5)
As of July 1, 2017, other long-term obligations not on the balance sheet consisted of guarantees and a commitment for salary continuation and certain benefits in the event employment of one executive officer of the Company is terminated without cause. Excluded from the amounts disclosed are certain bonus and incentive compensation amounts, which would be paid on a prorated basis in the year of termination.
6)
Includes future minimum payments under the lease agreement for our Guadalajara, Mexico facility.
DISCLOSURE ABOUT CRITICAL ACCOUNTING POLICIES
Our critical accounting policies are disclosed in our 2016 annual report on Form 10-K. During the third quarter of fiscal 2017, there were no material changes to these policies.
NEW ACCOUNTING PRONOUNCEMENTS
See Note 14, "New Accounting Pronouncements," in Notes to Condensed Consolidated Financial Statements for further information regarding new accounting pronouncements.

26

Table of Contents

ITEM 3.    QUANTITATIVE AND QUALITATIVE DISCLOSURES ABOUT MARKET RISK
We are exposed to market risk from changes in foreign exchange and interest rates. We selectively use financial instruments to reduce such risks.
Foreign Currency Risk
We do not use derivative financial instruments for speculative purposes. Our policy is to selectively hedge our foreign currency denominated transactions in a manner that partially offsets the effects of changes in foreign currency exchange rates. We typically use foreign currency contracts to hedge only those currency exposures associated with certain assets and liabilities denominated in non-functional currencies. Corresponding gains and losses on the underlying transaction generally offset the gains and losses on these foreign currency hedges. Our international operations create potential foreign exchange risk.
Our percentages of transactions denominated in currencies other than the U.S. dollar for the indicated periods were as follows: 
 
Three Months Ended
 
July 1,
2017
 
July 2,
2016
Net sales
9.3
%
 
7.2
%
Total costs
15.7
%
 
12.7
%
The Company has evaluated the potential foreign currency exchange rate risk on transactions denominated in currencies other than the U.S. dollar for the periods presented above. Based on the Company’s overall currency exposure, as of July 1, 2017, a 10.0% change in the value of the U.S. dollar relative to our other transactional currencies would not have a material effect on the Company’s financial position, results of operations, or cash flows. We will continue to monitor developments related to the Brexit and their potential impact on the Company.
Interest Rate Risk
We have financial instruments, including cash equivalents and debt, which are sensitive to changes in interest rates. The primary objective of our investment activities is to preserve principal, while maximizing yields without significantly increasing market risk. To achieve this, we maintain our portfolio of cash equivalents in a variety of highly rated securities, money market funds and certificates of deposit, and limit the amount of principal exposure to any one issuer.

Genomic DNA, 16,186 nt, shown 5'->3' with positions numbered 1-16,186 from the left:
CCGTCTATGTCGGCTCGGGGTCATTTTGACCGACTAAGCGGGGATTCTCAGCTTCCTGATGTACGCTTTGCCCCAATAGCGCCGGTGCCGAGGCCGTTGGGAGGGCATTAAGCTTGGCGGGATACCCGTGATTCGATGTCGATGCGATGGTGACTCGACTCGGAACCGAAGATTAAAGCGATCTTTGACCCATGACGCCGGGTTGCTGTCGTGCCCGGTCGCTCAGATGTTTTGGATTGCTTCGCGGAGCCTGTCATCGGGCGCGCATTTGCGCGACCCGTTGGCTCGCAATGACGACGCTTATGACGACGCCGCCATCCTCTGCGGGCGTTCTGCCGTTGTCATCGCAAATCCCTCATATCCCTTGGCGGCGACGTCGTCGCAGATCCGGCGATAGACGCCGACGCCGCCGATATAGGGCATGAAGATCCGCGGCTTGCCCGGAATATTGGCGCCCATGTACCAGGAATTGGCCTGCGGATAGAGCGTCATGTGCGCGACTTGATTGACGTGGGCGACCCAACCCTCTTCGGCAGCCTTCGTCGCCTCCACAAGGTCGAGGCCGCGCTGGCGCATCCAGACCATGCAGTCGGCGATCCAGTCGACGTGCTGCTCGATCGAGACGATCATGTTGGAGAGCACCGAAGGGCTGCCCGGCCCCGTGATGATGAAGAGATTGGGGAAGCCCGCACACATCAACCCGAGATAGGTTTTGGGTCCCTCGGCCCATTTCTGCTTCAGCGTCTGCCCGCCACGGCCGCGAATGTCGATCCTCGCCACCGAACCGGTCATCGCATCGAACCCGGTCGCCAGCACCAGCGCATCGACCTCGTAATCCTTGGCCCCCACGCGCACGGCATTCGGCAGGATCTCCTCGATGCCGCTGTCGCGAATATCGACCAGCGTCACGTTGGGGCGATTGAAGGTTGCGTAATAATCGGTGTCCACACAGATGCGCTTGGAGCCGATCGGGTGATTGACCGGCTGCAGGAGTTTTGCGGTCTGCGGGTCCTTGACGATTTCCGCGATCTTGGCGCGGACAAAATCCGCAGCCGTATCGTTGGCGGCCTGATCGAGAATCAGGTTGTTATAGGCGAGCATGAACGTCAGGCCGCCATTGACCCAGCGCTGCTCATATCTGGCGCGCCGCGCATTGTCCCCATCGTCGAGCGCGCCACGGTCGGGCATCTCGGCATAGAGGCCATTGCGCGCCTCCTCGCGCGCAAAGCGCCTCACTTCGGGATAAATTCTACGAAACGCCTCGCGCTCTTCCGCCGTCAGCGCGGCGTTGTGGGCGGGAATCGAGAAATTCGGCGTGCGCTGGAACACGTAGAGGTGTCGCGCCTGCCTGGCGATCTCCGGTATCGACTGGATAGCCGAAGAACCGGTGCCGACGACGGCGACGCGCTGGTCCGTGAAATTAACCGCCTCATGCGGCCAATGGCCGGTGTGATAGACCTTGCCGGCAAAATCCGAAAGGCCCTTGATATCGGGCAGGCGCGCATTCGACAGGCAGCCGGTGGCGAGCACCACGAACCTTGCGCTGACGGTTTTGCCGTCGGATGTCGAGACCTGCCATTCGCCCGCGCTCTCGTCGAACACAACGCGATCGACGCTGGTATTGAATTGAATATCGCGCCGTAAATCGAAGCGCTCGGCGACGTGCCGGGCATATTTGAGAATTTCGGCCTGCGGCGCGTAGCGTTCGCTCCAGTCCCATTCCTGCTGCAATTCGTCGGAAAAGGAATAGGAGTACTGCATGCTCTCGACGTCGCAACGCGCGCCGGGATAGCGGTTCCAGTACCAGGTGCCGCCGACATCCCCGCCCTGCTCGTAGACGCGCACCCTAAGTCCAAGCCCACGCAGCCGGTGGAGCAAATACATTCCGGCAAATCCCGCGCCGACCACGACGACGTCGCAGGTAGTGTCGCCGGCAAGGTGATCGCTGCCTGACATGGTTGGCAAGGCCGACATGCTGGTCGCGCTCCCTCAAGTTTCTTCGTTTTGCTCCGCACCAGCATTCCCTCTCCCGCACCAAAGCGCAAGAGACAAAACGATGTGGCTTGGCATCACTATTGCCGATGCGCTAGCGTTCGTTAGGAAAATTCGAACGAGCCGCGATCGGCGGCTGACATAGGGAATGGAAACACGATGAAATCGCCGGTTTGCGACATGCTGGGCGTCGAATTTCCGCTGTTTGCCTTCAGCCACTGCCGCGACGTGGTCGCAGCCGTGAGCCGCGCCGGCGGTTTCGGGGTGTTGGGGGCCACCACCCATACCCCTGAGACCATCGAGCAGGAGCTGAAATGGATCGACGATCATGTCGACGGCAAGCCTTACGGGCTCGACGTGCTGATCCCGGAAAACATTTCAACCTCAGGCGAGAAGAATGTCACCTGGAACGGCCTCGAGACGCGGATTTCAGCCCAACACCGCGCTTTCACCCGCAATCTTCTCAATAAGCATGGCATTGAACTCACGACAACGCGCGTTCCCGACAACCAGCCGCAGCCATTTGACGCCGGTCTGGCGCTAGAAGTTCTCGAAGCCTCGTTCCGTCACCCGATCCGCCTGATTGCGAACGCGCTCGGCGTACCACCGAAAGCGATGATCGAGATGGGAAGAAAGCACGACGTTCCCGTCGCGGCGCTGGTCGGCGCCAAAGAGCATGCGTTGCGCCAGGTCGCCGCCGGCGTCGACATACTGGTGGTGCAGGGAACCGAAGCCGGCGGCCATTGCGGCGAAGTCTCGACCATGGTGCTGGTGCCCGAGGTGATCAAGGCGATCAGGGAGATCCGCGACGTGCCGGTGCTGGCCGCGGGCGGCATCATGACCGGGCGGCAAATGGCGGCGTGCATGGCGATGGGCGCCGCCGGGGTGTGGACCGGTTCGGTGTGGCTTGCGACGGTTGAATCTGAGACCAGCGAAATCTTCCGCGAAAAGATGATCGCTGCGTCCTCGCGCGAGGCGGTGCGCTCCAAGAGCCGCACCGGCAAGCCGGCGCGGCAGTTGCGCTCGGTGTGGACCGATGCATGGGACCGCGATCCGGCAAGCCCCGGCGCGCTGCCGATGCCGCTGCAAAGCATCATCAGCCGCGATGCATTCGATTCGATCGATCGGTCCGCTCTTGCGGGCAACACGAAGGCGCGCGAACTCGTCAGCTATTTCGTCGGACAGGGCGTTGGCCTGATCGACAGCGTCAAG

As of July 1, 2017, our only material interest rate risk is associated with our Credit Facility. Borrowings under the Credit Facility bear interest, at the Company’s option, at a eurocurrency or base rate plus, in each case, an applicable interest rate margin based on the Company’s then-current leverage ratio (as defined in the Credit Agreement). As of July 1, 2017, the interest rate under the Credit Agreement was LIBOR plus 1.125% (or 2.221%). Borrowings under the Note Purchase Agreement are based on a fixed interest rate, thus mitigating much of our interest rate risk. Based on the Company’s overall interest rate exposure, as of July 1, 2017, a 10.0% change in interest rates would not have a material effect on the Company’s financial position, results of operations, or cash flows.
ITEM 4.    CONTROLS AND PROCEDURES
Disclosure Controls and Procedures
The Company maintains disclosure controls and procedures designed to ensure that the information the Company must disclose in its filings with the Securities and Exchange Commission (“SEC”) is recorded, processed, summarized and reported on a timely basis. The Company’s principal executive officer and principal financial officer have reviewed and evaluated, with the participation of the Company’s management, the Company’s disclosure controls and procedures as defined in Rules 13a-15(e) and 15d-15(e) under the Securities Exchange Act of 1934, as amended (the “Exchange Act”) as of the end of the period covered by this report (the “Evaluation Date”). Based on such evaluation, the chief executive officer and chief financial officer have concluded that, as of the Evaluation Date, the Company’s disclosure controls and procedures are effective (a) in recording, processing, summarizing and reporting, on a timely basis, information required to be disclosed by the Company in the reports the Company files or submits under the Exchange Act, and (b) in assuring that information is accumulated and communicated to the Company’s management, including the chief executive officer and chief financial officer, as appropriate to allow timely decisions regarding required disclosure.


Changes in Internal Control Over Financial Reporting